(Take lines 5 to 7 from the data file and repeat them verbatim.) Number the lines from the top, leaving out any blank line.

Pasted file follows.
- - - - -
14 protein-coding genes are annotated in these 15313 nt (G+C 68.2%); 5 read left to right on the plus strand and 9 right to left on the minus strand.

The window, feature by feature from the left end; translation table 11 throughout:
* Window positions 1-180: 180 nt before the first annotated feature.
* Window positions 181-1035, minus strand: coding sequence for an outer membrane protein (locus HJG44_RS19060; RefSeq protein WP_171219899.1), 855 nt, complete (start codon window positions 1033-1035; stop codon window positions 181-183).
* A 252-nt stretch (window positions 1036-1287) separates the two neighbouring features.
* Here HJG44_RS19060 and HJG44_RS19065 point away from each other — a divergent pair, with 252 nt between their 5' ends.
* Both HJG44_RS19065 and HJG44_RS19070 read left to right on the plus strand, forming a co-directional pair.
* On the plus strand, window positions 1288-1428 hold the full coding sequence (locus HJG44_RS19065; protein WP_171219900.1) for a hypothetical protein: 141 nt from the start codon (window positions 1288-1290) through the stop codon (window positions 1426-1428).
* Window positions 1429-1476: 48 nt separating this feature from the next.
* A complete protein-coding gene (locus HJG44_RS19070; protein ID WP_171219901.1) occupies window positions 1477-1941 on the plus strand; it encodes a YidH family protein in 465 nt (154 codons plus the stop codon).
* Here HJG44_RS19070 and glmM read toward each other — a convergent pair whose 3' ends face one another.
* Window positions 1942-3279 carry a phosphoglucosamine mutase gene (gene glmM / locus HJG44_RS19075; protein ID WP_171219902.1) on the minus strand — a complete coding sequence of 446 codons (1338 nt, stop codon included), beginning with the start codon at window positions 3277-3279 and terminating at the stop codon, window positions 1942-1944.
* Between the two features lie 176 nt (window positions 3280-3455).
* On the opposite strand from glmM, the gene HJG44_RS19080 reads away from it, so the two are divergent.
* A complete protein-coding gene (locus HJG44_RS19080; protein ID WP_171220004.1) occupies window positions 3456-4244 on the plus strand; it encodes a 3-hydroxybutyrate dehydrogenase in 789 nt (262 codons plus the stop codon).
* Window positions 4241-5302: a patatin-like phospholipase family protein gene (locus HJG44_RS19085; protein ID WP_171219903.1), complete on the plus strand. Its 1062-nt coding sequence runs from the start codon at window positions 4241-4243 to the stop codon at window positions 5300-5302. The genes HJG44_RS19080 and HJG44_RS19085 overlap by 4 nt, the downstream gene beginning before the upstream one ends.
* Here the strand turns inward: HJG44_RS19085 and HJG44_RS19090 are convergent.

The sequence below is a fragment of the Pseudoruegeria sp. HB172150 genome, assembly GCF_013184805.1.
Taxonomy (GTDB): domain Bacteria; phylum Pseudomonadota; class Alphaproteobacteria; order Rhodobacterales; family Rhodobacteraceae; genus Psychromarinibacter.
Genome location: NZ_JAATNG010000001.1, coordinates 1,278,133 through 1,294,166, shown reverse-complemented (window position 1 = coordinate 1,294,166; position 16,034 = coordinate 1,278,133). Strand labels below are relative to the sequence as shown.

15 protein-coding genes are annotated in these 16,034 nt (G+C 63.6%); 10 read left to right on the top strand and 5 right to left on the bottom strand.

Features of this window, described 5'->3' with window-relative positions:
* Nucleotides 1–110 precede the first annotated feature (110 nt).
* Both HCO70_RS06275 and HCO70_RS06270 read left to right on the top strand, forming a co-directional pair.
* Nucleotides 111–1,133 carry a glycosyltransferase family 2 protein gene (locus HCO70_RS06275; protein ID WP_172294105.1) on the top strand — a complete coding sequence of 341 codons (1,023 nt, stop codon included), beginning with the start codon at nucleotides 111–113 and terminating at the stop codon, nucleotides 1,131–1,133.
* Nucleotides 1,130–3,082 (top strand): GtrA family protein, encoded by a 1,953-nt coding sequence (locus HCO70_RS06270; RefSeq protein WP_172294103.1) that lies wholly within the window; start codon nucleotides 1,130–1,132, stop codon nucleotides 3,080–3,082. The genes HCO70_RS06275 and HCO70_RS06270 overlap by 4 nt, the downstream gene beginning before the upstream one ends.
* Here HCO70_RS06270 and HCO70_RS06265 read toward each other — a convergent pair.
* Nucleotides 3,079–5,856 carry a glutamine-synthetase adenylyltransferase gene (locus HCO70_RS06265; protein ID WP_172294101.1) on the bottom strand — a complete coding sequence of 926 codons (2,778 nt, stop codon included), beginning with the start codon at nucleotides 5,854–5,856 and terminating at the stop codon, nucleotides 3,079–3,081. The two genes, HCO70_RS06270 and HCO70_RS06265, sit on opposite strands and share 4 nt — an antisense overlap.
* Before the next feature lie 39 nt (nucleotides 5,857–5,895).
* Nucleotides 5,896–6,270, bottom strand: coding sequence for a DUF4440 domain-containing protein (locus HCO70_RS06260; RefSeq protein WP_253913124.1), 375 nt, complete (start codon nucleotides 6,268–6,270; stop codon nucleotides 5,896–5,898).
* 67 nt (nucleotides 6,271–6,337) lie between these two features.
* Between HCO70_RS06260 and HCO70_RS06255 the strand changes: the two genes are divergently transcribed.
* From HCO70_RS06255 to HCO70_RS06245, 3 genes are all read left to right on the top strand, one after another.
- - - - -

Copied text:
* A 252-nt stretch (window positions 1036-1287) separates the two neighbouring features.
* Here HJG44_RS19060 and HJG44_RS19065 point away from each other — a divergent pair, with 252 nt between their 5' ends.
* Both HJG44_RS19065 and HJG44_RS19070 read left to right on the plus strand, forming a co-directional pair.